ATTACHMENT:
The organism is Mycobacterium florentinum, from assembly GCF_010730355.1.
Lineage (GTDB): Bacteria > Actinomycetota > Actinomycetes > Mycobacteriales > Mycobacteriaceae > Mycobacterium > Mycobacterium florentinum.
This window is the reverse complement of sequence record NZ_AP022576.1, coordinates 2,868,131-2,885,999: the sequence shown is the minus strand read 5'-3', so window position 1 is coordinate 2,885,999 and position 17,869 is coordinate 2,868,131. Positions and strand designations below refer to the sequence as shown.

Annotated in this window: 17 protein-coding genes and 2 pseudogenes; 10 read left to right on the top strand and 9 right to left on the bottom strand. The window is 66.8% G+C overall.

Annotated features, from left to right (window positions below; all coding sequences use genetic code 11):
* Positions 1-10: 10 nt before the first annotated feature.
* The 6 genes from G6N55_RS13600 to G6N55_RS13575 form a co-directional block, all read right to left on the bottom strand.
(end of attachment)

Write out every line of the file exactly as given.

The organism is Mycobacterium florentinum, from assembly GCF_010730355.1.
Lineage (GTDB): Bacteria > Actinomycetota > Actinomycetes > Mycobacteriales > Mycobacteriaceae > Mycobacterium > Mycobacterium florentinum.
This window is the reverse complement of sequence record NZ_AP022576.1, coordinates 2,868,131-2,885,999: the sequence shown is the minus strand read 5'-3', so window position 1 is coordinate 2,885,999 and position 17,869 is coordinate 2,868,131. Positions and strand designations below refer to the sequence as shown.

Annotated in this window: 17 protein-coding genes and 2 pseudogenes; 10 read left to right on the top strand and 9 right to left on the bottom strand. The window is 66.8% G+C overall.

Annotated features, from left to right (window positions below; all coding sequences use genetic code 11):
* Positions 1-10: 10 nt before the first annotated feature.
* The 6 genes from G6N55_RS13600 to G6N55_RS13575 form a co-directional block, all read right to left on the bottom strand.